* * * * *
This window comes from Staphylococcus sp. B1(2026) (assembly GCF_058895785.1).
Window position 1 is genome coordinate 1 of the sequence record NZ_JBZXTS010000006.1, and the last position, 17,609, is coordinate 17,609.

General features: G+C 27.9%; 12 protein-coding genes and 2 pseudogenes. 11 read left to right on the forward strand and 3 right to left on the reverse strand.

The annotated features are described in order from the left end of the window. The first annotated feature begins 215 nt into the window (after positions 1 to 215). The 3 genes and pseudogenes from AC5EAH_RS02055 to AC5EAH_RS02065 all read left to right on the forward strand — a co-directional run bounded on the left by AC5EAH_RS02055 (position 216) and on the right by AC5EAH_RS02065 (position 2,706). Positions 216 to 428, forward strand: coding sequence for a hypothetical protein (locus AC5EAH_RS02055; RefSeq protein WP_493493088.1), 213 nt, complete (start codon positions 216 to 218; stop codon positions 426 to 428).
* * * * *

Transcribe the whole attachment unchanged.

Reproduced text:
This window comes from Staphylococcus sp. B1(2026) (assembly GCF_058895785.1).
Window position 1 is genome coordinate 1 of the sequence record NZ_JBZXTS010000006.1, and the last position, 17,609, is coordinate 17,609.

General features: G+C 27.9%; 12 protein-coding genes and 2 pseudogenes. 11 read left to right on the forward strand and 3 right to left on the reverse strand.

The annotated features are described in order from the left end of the window. The first annotated feature begins 215 nt into the window (after positions 1 to 215). The 3 genes and pseudogenes from AC5EAH_RS02055 to AC5EAH_RS02065 all read left to right on the forward strand — a co-directional run bounded on the left by AC5EAH_RS02055 (position 216) and on the right by AC5EAH_RS02065 (position 2,706). Positions 216 to 428, forward strand: coding sequence for a hypothetical protein (locus AC5EAH_RS02055; RefSeq protein WP_493493088.1), 213 nt, complete (start codon positions 216 to 218; stop codon positions 426 to 428).